prof. dr. Dirk Lefeber
About Dirk Lefeber
Dirk Lefeber is appointed as professor of Glycosylation Disorders in Neurology. He also leads the Radboudumc Expertise center for Disorders of Glycosylation.
Glycosylation is a process by which proteins are modified with different sugars. Variations in this process occur with almost every disease. Although the biological language of our DNA and proteins is already well understood, this is certainly not the case for protein glycosylation.
The translational research of Dirk Lefeber aims to uncover the biological mechanisms of glycosylation in patients with hereditary metabolic disorders at Radboudumc. He contributed to the discovery of >20 novel genetic diseases and unraveled several novel molecular pathways for the incorporation of sugars into the glycosylation process. This has resulted in translation to improved diagnostics and novel therapies in patient care.CV
Dirk Lefeber (Elst, 1974) studied chemistry at Utrecht University and received his MSc, with honours, in 1997. In 2001, he obtained his PhD on synthetic carbohydrate vaccines against pneumococcal bacteria. He worked as a postdoctoral researcher in infectiology at the University Medical Center Utrecht and subsequently took a staff position in the department of Neurology and the Translational Metabolic Laboratory in Nijmegen. After undertaking a four-year training programme as a laboratory specialist clinical genetics, Lefeber built a research group in the field of Glycosylation Disorders.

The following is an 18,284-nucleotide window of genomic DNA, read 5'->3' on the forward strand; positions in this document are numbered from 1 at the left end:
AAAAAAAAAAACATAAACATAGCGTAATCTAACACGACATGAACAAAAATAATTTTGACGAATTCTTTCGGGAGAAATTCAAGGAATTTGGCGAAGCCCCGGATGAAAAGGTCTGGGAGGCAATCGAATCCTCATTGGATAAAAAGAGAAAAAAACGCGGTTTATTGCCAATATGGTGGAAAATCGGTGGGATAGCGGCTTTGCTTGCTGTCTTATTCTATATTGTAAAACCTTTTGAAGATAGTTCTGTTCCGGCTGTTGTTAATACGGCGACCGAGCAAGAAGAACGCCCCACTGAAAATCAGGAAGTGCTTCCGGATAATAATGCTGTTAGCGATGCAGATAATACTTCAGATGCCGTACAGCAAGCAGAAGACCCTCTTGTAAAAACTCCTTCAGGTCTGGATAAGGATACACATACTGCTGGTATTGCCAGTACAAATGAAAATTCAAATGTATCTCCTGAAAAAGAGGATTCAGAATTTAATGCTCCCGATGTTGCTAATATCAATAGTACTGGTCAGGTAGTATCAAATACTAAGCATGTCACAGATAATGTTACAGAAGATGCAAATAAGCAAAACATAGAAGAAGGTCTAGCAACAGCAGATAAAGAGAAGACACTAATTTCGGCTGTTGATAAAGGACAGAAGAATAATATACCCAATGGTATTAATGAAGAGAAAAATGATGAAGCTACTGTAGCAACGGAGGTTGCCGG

He is also leader of the Radboudumc Expertise Center for Disorders of Glycosylation and the Radboud Consortium for Glycoscience (RCG). Lefeber has received various national and international prizes, including a Vidi and Vici grant from NWO.Proteins
As professor of Glycosylation Disorders in Neurology, he will focus on the mechanisms of protein glycosylation in (hereditary) neurological diseases. The Lefeber group is developing new technologies such as glycoproteomics to study the glycosylation of proteins, and will use these widely to improve medical science. Through his research, he aims to gain new insights into the process of protein glycosylation in disease, and translate these into improved person-oriented care.